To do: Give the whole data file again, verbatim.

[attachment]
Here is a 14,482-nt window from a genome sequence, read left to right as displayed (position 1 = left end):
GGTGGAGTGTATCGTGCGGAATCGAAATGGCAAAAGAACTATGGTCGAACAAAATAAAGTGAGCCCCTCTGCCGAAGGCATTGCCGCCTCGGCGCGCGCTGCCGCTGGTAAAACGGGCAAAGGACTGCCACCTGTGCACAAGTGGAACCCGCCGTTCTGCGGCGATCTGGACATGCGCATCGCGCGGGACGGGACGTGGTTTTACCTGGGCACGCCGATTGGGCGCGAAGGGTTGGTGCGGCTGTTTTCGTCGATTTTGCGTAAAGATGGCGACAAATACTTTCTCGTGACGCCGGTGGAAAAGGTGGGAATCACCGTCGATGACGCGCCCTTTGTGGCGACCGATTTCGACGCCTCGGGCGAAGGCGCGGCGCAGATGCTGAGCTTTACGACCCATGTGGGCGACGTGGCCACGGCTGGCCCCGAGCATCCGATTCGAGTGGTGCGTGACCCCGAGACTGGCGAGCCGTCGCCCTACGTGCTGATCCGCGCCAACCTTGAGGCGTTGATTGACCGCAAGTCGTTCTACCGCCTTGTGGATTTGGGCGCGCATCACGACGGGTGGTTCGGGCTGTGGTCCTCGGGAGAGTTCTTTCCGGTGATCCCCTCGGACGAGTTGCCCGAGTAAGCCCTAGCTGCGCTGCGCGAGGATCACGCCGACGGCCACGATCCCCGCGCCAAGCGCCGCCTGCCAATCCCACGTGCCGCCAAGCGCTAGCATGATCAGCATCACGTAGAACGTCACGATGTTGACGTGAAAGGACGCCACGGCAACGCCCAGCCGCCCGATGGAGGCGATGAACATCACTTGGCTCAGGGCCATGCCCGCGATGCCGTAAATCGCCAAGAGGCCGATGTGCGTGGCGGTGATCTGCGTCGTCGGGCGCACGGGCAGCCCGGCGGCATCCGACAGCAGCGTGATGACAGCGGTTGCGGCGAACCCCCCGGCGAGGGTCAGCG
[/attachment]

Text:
Here is a 14,482-nt window from a genome sequence, read left to right as displayed (position 1 = left end):
GGTGGAGTGTATCGTGCGGAATCGAAATGGCAAAAGAACTATGGTCGAACAAAATAAAGTGAGCCCCTCTGCCGAAGGCATTGCCGCCTCGGCGCGCGCTGCCGCTGGTAAAACGGGCAAAGGACTGCCACCTGTGCACAAGTGGAACCCGCCGTTCTGCGGCGATCTGGACATGCGCATCGCGCGGGACGGGACGTGGTTTTACCTGGGCACGCCGATTGGGCGCGAAGGGTTGGTGCGGCTGTTTTCGTCGATTTTGCGTAAAGATGGCGACAAATACTTTCTCGTGACGCCGGTGGAAAAGGTGGGAATCACCGTCGATGACGCGCCCTTTGTGGCGACCGATTTCGACGCCTCGGGCGAAGGCGCGGCGCAGATGCTGAGCTTTACGACCCATGTGGGCGACGTGGCCACGGCTGGCCCCGAGCATCCGATTCGAGTGGTGCGTGACCCCGAGACTGGCGAGCCGTCGCCCTACGTGCTGATCCGCGCCAACCTTGAGGCGTTGATTGACCGCAAGTCGTTCTACCGCCTTGTGGATTTGGGCGCGCATCACGACGGGTGGTTCGGGCTGTGGTCCTCGGGAGAGTTCTTTCCGGTGATCCCCTCGGACGAGTTGCCCGAGTAAGCCCTAGCTGCGCTGCGCGAGGATCACGCCGACGGCCACGATCCCCGCGCCAAGCGCCGCCTGCCAATCCCACGTGCCGCCAAGCGCTAGCATGATCAGCATCACGTAGAACGTCACGATGTTGACGTGAAAGGACGCCACGGCAACGCCCAGCCGCCCGATGGAGGCGATGAACATCACTTGGCTCAGGGCCATGCCCGCGATGCCGTAAATCGCCAAGAGGCCGATGTGCGTGGCGGTGATCTGCGTCGTCGGGCGCACGGGCAGCCCGGCGGCATCCGACAGCAGCGTGATGACAGCGGTTGCGGCGAACCCCCCGGCGAGGGTCAGCG